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Cardiac Arrest following a Myocardial Infarction in a Child Treated with Methylphenidate.

Munk K, Gormsen L, Kim WY, Andersen NH - Case Rep Pediatr (2015)

Bottom Line: The use of psychostimulants labeled to treat attention deficit/hyperactivity disorder increases.Among side effects these drugs raise blood pressure and heart rate, and the safety has been scrutinised in recent years.Data from large epidemiological studies, including over a million person-years, did not report any cases of myocardial infarction in current users of methylphenidate, and the risk of serious adverse cardiac events was not found to be increased.

View Article: PubMed Central - PubMed

Affiliation: Department of Cardiology, Aarhus University Hospital, Palle Juul-Jensens Boulevard 99, 8200 Aarhus N, Denmark.

ABSTRACT
The use of psychostimulants labeled to treat attention deficit/hyperactivity disorder increases. Among side effects these drugs raise blood pressure and heart rate, and the safety has been scrutinised in recent years. Data from large epidemiological studies, including over a million person-years, did not report any cases of myocardial infarction in current users of methylphenidate, and the risk of serious adverse cardiac events was not found to be increased. We present a case with an 11-year-old child, treated with methylphenidate, who suffered cardiac arrest and was diagnosed with a remote myocardial infarction. This demonstrates that myocardial infarction can happen due to methylphenidate exposure in a cardiac healthy child, without cardiovascular risk factors.

No MeSH data available.


Related in: MedlinePlus

12-lead electrocardiogram obtained on day five of the index admission. Abnormal Q-waves are seen in the left sided leads I, aVL, and V4–V6. The QTc interval was normal at 395 msec (Fredericia correction).
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fig1: 12-lead electrocardiogram obtained on day five of the index admission. Abnormal Q-waves are seen in the left sided leads I, aVL, and V4–V6. The QTc interval was normal at 395 msec (Fredericia correction).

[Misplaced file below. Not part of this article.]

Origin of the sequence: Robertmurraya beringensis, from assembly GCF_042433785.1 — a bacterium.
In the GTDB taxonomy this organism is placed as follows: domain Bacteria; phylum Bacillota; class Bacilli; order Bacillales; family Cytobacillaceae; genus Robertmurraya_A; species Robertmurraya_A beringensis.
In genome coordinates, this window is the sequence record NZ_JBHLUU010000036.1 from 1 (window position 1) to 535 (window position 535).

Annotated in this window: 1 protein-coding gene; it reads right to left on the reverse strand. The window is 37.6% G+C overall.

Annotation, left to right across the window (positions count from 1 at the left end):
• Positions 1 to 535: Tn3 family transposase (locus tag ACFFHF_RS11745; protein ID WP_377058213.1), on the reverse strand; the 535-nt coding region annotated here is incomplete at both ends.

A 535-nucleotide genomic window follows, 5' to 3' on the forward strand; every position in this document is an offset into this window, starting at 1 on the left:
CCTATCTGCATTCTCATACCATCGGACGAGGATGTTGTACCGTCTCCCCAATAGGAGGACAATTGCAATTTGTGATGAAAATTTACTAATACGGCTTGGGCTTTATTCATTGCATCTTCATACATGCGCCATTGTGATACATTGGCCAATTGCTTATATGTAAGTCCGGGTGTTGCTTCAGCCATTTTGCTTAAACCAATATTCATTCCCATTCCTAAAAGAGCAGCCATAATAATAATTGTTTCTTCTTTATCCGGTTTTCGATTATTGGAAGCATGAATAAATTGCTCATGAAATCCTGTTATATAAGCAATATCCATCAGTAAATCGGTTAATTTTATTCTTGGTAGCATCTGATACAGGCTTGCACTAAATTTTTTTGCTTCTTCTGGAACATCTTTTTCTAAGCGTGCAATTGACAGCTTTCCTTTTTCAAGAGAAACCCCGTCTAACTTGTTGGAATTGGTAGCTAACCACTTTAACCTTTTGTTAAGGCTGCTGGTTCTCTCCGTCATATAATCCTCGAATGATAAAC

Mentions: Both the initial ECG and the ECGs after hypothermia (Figure 1) showed Q-waves in leads I, AVL, and V4–6 and ventricular ectopic beats. The QT intervals were normal. The echocardiogram did not show any congenital defects but impaired left ventricular function due to regional wall motion abnormalities and thinning of the myocardial wall, consistent with a previous myocardial infarction in the circumflex artery area. There was only a minor increase in the troponin levels, which could be explained by the cardiac arrest, and the initial infection parameters were normal.


Cardiac Arrest following a Myocardial Infarction in a Child Treated with Methylphenidate.

Munk K, Gormsen L, Kim WY, Andersen NH - Case Rep Pediatr (2015)

12-lead electrocardiogram obtained on day five of the index admission. Abnormal Q-waves are seen in the left sided leads I, aVL, and V4–V6. The QTc interval was normal at 395 msec (Fredericia correction).
© Copyright Policy - open-access
Related In: Results  -  Collection

Show All Figures
getmorefigures.php?uid=PMC4499390&req=5

fig1: 12-lead electrocardiogram obtained on day five of the index admission. Abnormal Q-waves are seen in the left sided leads I, aVL, and V4–V6. The QTc interval was normal at 395 msec (Fredericia correction).
Mentions: Both the initial ECG and the ECGs after hypothermia (Figure 1) showed Q-waves in leads I, AVL, and V4–6 and ventricular ectopic beats. The QT intervals were normal. The echocardiogram did not show any congenital defects but impaired left ventricular function due to regional wall motion abnormalities and thinning of the myocardial wall, consistent with a previous myocardial infarction in the circumflex artery area. There was only a minor increase in the troponin levels, which could be explained by the cardiac arrest, and the initial infection parameters were normal.

Bottom Line: The use of psychostimulants labeled to treat attention deficit/hyperactivity disorder increases.Among side effects these drugs raise blood pressure and heart rate, and the safety has been scrutinised in recent years.Data from large epidemiological studies, including over a million person-years, did not report any cases of myocardial infarction in current users of methylphenidate, and the risk of serious adverse cardiac events was not found to be increased.

View Article: PubMed Central - PubMed

Affiliation: Department of Cardiology, Aarhus University Hospital, Palle Juul-Jensens Boulevard 99, 8200 Aarhus N, Denmark.

ABSTRACT
The use of psychostimulants labeled to treat attention deficit/hyperactivity disorder increases. Among side effects these drugs raise blood pressure and heart rate, and the safety has been scrutinised in recent years. Data from large epidemiological studies, including over a million person-years, did not report any cases of myocardial infarction in current users of methylphenidate, and the risk of serious adverse cardiac events was not found to be increased. We present a case with an 11-year-old child, treated with methylphenidate, who suffered cardiac arrest and was diagnosed with a remote myocardial infarction. This demonstrates that myocardial infarction can happen due to methylphenidate exposure in a cardiac healthy child, without cardiovascular risk factors.

No MeSH data available.


Related in: MedlinePlus